Product images of Loango Tusk
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This carved elephant tusk was produced on the Loango coast, between Cape Lopez and the Zaire River in West Africa. Loango carvers probably made it in the late 19th century for sale to European buyers. Depending on the size, the carving of a single tusk could take between two and sixteen months. Using iron tools it has been carved spirally with scenes of West African life. The tusk depicts the arrival of Europeans and the enslavement of Africans, who are shown being taken to the coast to be sold to slave traders. Other scenes show a European delegation, a band of African musicians, and a man carrying an umbrella, which was a status object associated with trade with Europeans. Still more scenes show representations of animals, such as the one with two men drinking with a dog at their table. Animals like dogs and lizards are particularly linked to the supernatural in Kongo religion and represent the spiritual elements of life on the Loango coast.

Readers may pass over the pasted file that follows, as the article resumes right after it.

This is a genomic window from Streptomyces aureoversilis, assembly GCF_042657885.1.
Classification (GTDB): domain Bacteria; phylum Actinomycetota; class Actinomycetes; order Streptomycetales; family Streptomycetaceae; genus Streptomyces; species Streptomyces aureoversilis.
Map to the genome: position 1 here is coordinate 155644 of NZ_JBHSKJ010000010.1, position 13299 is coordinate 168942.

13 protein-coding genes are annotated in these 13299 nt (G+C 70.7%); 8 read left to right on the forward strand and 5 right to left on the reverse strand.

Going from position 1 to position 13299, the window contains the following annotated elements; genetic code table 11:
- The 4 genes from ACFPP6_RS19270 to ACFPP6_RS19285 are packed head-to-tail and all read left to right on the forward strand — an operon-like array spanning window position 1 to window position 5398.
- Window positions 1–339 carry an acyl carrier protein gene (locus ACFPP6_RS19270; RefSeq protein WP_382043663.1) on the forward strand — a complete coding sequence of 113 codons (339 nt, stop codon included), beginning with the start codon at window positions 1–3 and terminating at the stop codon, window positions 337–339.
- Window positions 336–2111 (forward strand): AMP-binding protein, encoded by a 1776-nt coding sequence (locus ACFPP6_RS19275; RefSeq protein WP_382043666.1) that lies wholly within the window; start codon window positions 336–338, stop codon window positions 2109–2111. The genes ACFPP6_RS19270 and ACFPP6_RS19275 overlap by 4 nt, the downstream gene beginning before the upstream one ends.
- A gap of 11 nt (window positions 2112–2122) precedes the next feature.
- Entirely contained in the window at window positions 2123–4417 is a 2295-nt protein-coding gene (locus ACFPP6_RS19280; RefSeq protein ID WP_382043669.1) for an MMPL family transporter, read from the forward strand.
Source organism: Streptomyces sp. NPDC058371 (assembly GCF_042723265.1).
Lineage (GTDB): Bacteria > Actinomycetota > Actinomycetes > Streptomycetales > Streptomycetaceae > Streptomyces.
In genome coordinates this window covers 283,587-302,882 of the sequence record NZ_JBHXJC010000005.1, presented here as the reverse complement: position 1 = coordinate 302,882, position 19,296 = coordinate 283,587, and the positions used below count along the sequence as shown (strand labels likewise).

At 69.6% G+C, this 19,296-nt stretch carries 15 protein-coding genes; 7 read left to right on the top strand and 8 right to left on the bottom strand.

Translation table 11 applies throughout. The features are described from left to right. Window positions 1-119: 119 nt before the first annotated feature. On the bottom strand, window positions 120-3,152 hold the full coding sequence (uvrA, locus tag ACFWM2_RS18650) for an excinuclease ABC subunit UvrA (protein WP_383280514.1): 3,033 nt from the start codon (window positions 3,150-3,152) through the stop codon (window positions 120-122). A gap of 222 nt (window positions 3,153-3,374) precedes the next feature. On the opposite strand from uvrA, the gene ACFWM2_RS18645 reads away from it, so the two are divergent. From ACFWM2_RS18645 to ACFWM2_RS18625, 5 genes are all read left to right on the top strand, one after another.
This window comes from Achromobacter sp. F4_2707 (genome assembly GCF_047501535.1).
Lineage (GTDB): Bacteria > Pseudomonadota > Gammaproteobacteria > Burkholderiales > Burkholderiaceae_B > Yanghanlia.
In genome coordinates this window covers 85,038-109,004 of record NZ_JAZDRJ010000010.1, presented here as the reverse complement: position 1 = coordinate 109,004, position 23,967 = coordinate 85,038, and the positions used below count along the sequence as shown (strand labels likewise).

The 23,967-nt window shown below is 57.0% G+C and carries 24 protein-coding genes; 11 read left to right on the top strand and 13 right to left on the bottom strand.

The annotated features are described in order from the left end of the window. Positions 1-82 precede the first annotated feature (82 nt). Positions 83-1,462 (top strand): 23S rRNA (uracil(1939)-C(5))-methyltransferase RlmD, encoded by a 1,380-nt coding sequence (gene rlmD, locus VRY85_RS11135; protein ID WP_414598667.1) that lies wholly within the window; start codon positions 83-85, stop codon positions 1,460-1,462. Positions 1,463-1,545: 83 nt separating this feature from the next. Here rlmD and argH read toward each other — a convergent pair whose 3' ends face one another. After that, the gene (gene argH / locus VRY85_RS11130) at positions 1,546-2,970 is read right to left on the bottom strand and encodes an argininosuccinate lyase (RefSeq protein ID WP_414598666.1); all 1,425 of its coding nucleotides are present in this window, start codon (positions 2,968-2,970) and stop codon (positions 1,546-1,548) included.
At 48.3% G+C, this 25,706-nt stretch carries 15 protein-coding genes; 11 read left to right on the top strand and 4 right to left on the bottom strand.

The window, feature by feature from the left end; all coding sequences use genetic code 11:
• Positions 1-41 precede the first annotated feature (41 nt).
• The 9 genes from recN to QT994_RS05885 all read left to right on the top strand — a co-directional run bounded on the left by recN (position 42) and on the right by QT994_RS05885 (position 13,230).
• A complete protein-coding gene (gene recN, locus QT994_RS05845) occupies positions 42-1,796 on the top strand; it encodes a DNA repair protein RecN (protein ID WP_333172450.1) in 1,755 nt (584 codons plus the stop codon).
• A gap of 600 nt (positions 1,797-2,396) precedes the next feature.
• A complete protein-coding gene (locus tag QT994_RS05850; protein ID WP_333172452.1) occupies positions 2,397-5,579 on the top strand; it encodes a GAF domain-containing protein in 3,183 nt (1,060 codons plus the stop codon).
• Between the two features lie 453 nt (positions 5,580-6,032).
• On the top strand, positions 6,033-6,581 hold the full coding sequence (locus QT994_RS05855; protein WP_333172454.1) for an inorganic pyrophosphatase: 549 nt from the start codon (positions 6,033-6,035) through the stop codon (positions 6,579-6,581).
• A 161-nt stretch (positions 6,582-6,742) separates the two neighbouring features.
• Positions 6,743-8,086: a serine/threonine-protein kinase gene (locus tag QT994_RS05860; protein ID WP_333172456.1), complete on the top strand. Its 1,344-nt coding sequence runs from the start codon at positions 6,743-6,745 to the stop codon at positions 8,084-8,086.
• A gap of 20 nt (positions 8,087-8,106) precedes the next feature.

- Image reference: E9109
- National Maritime Museum, Greenwich, London, Michael Graham-Stewart Slavery Collection. Acquired with the assistance of the Heritage Lottery Fund